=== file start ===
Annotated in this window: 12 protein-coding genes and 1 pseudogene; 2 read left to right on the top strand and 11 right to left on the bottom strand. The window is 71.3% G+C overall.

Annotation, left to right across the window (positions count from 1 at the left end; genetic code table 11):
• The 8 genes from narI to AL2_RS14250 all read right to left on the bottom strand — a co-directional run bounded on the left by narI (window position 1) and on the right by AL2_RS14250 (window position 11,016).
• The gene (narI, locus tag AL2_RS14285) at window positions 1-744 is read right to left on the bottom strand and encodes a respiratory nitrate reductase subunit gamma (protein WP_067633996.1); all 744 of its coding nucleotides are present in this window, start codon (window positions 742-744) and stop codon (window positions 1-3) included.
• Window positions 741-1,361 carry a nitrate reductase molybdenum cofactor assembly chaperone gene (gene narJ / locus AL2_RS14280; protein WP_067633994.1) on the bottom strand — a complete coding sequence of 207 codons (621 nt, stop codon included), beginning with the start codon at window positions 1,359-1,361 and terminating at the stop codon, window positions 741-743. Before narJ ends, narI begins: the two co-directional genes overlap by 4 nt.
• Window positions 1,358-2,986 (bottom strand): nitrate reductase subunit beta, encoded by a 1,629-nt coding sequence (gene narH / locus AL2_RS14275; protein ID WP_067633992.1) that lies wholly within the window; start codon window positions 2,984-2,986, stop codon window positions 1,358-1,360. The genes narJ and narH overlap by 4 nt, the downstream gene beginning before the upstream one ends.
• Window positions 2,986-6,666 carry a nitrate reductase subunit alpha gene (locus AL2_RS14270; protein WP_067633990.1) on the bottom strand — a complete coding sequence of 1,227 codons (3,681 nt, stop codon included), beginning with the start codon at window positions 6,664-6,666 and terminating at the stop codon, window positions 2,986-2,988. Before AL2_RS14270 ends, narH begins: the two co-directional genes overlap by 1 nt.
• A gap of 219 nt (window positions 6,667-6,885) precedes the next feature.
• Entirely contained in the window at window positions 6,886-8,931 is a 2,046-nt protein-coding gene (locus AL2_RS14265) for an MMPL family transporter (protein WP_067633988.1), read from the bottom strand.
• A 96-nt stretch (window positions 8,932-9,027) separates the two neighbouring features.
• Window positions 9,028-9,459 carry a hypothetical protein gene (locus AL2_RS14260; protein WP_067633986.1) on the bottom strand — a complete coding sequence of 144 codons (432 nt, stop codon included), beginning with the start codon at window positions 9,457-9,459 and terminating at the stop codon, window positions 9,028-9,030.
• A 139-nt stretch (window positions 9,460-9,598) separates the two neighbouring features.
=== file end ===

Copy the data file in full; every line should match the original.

Annotated in this window: 12 protein-coding genes and 1 pseudogene; 2 read left to right on the top strand and 11 right to left on the bottom strand. The window is 71.3% G+C overall.

Annotation, left to right across the window (positions count from 1 at the left end; genetic code table 11):
• The 8 genes from narI to AL2_RS14250 all read right to left on the bottom strand — a co-directional run bounded on the left by narI (window position 1) and on the right by AL2_RS14250 (window position 11,016).
• The gene (narI, locus tag AL2_RS14285) at window positions 1-744 is read right to left on the bottom strand and encodes a respiratory nitrate reductase subunit gamma (protein WP_067633996.1); all 744 of its coding nucleotides are present in this window, start codon (window positions 742-744) and stop codon (window positions 1-3) included.
• Window positions 741-1,361 carry a nitrate reductase molybdenum cofactor assembly chaperone gene (gene narJ / locus AL2_RS14280; protein WP_067633994.1) on the bottom strand — a complete coding sequence of 207 codons (621 nt, stop codon included), beginning with the start codon at window positions 1,359-1,361 and terminating at the stop codon, window positions 741-743. Before narJ ends, narI begins: the two co-directional genes overlap by 4 nt.
• Window positions 1,358-2,986 (bottom strand): nitrate reductase subunit beta, encoded by a 1,629-nt coding sequence (gene narH / locus AL2_RS14275; protein ID WP_067633992.1) that lies wholly within the window; start codon window positions 2,984-2,986, stop codon window positions 1,358-1,360. The genes narJ and narH overlap by 4 nt, the downstream gene beginning before the upstream one ends.
• Window positions 2,986-6,666 carry a nitrate reductase subunit alpha gene (locus AL2_RS14270; protein WP_067633990.1) on the bottom strand — a complete coding sequence of 1,227 codons (3,681 nt, stop codon included), beginning with the start codon at window positions 6,664-6,666 and terminating at the stop codon, window positions 2,986-2,988. Before AL2_RS14270 ends, narH begins: the two co-directional genes overlap by 1 nt.
• A gap of 219 nt (window positions 6,667-6,885) precedes the next feature.
• Entirely contained in the window at window positions 6,886-8,931 is a 2,046-nt protein-coding gene (locus AL2_RS14265) for an MMPL family transporter (protein WP_067633988.1), read from the bottom strand.
• A 96-nt stretch (window positions 8,932-9,027) separates the two neighbouring features.
• Window positions 9,028-9,459 carry a hypothetical protein gene (locus AL2_RS14260; protein WP_067633986.1) on the bottom strand — a complete coding sequence of 144 codons (432 nt, stop codon included), beginning with the start codon at window positions 9,457-9,459 and terminating at the stop codon, window positions 9,028-9,030.
• A 139-nt stretch (window positions 9,460-9,598) separates the two neighbouring features.